NKX3-1 (NK3 homeobox 1)

2009-03-01   Liang-Nian Song , Edward P Gelmann 

Herbert Irving Comprehensive Cancer Center, Columbia University, New York, NY 10032, USA




Atlas Image
The gene for NKX3-1 comprises two exons of 334 and 2947 bp, respectively. The length of the intron is 964 bp. Positions of start and stop codons are indicated.


The gene has two exons and one intron.


Transcription takes place in a centromere --> telomere orientation. The length of the processed mRNA is about 3200 bp.


Not known.


Atlas Image
NKX3-1 contains two exons encoding a 234-amino acid protein including a homeodomain (grey).


234 amino acids; 35-38 kDa, contains one N-terminal domain (residues 1-123), one homeodomain (residues 124-183), and one C-terminal domain (residues 184-234).


Expression is restricted to the adult murine prostate and bulbourethral gland. During early murine embryogenesis NKX3-1 expression has also been detected in developing somites and testes. In the adult human expression is seen in prostate epithelium, testis, ureter, and pulmonary bronchial mucous glands.




Binds to DNA to suppress transcription. Interacts with transcription factors, e.g. serum response factor, to enhance transcriptional activation. Binds to and potentiates topoisomerase I DNA resolving activity. Acts as prostate tumor suppressor.


Homeodomain protein with membership of the NKX family.



Twenty-one germ-line variants have been identified in 159 probands of hereditary prostate cancer families. These variants were linked to prostate cancer risk in hereditary prostate cancer families. For example, the C154T (11% of the population) polymorphism mutation is associated with prostatic enlargement and prostate cancer risk. A T164A mutations in one family cosegregates with prostate cancer in three affected brothers. For a more complete list of identified mutations, please visit http://cancerres.aacrjournals.org/cgi/content/full/66/1/69.



Implicated in

Entity name
Prostate Cancer
Prostate cancer is the most commonly diagnosed cancer in American men and the second leading cause of cancer-related deaths. Prostate cancer predominantly occurs in the peripheral zone of the human prostate, with roughly 5 to 10% of cases found in the central zone. Disease development involves the temporal and spatial loss of the basal epithelial compartment accompanied by increased proliferation and dedifferentiation of the luminal (secretory) epithelial cells. Prostate cancer is a slow developing disease that is typically found in men greater than 60 years of age and incidence increases with increasing age.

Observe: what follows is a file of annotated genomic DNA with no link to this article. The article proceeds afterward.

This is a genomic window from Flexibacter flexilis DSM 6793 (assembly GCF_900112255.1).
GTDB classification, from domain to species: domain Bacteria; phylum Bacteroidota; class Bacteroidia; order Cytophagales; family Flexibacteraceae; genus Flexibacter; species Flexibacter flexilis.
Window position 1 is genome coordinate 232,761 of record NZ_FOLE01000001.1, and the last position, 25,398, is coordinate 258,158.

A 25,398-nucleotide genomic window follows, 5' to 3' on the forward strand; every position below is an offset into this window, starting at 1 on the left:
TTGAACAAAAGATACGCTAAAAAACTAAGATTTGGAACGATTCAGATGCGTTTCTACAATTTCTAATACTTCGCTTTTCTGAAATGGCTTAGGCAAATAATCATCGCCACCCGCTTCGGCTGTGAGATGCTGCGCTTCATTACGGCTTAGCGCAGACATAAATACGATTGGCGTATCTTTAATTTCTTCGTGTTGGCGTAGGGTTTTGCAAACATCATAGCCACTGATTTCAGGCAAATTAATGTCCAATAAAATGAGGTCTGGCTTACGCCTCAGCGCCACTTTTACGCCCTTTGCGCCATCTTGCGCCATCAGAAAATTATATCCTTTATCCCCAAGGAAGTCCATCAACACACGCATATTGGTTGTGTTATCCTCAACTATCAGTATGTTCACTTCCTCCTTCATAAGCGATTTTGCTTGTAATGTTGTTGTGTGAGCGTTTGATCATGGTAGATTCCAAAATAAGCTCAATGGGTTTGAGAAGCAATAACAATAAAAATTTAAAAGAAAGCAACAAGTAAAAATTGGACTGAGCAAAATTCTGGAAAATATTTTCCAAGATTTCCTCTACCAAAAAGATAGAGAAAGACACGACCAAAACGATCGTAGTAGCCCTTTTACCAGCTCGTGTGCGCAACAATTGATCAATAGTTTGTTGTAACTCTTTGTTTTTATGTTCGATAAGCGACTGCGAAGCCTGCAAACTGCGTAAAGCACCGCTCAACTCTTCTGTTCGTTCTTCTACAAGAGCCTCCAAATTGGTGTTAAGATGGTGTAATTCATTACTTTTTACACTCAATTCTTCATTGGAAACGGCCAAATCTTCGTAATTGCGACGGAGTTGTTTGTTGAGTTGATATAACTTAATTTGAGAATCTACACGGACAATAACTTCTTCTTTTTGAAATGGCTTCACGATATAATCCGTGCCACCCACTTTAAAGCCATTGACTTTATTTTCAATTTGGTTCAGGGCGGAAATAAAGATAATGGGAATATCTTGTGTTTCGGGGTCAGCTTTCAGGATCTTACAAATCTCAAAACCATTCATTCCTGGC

PSA test combined with digital-rectal exams are used to screen for the presence of disease. If the digital-rectal exams are positive, additional tests including needle core biopsies are taken to assess disease stage and grade. Patients with localized, prostate-restricted disease are theoretically curable with complete removal of the prostate (radical prostatectomy). Patients with extra-prostatic disease are treated with hormone (androgen ablation) therapy, radiation, and/or antiandrogens; however, no curative treatments are available for nonorgan confined, metastatic disease.
Various forms of aneuploidy.
Nkx3.1 plays an essential role in normal murine prostate development. Loss of function of Nkx3.1 leads to defects in prostatic protein secretions and in ductal morphogenesis. Loss-of-function of Nkx3.1 also contributes to prostate carcinogenesis. For example, Nkx3.1 mutant mice develop prostatic dysplasia. Nkx3.1 loss potentiates prostate carcinogenesis in a Pten+/- background. Furthermore, by a variety of mechanisms NKX3.1 expression is reduced in noninvasive and early stage human prostate cancer, suggesting that its decreased expression is one of the earliest steps in the majority of human prostate cancers.


Pubmed IDLast YearTitleAuthors
185577592008Integrating differentiation and cancer: the Nkx3.1 homeobox gene in prostate organogenesis and carcinogenesis.Abate-Shen C et al
118398152002Conditional loss of Nkx3.1 in adult mice induces prostatic intraepithelial neoplasia.Abdulkadir SA et al
157349992005Deletion, methylation, and expression of the NKX3.1 suppressor gene in primary human prostate cancer.Asatiani E et al
171081052006Decreased NKX3.1 protein expression in focal prostatic atrophy, prostatic intraepithelial neoplasia, and adenocarcinoma: association with gleason score and chromosome 8p deletion.Bethel CR et al
102156241999Roles for Nkx3.1 in prostate development and cancer.Bhatia-Gaur R et al
110855352000Loss of NKX3.1 expression in human prostate cancers correlates with tumor progression.Bowen C et al
172347522007NKX3.1 homeodomain protein binds to topoisomerase I and enhances its activity.Bowen C et al
126610362003Expression of NKX3.1 in normal and malignant tissues.Gelmann EP et al
92263741997A novel human prostate-specific, androgen-regulated homeobox gene (NKX3.1) that maps to 8p21, a region frequently deleted in prostate cancer.He WW et al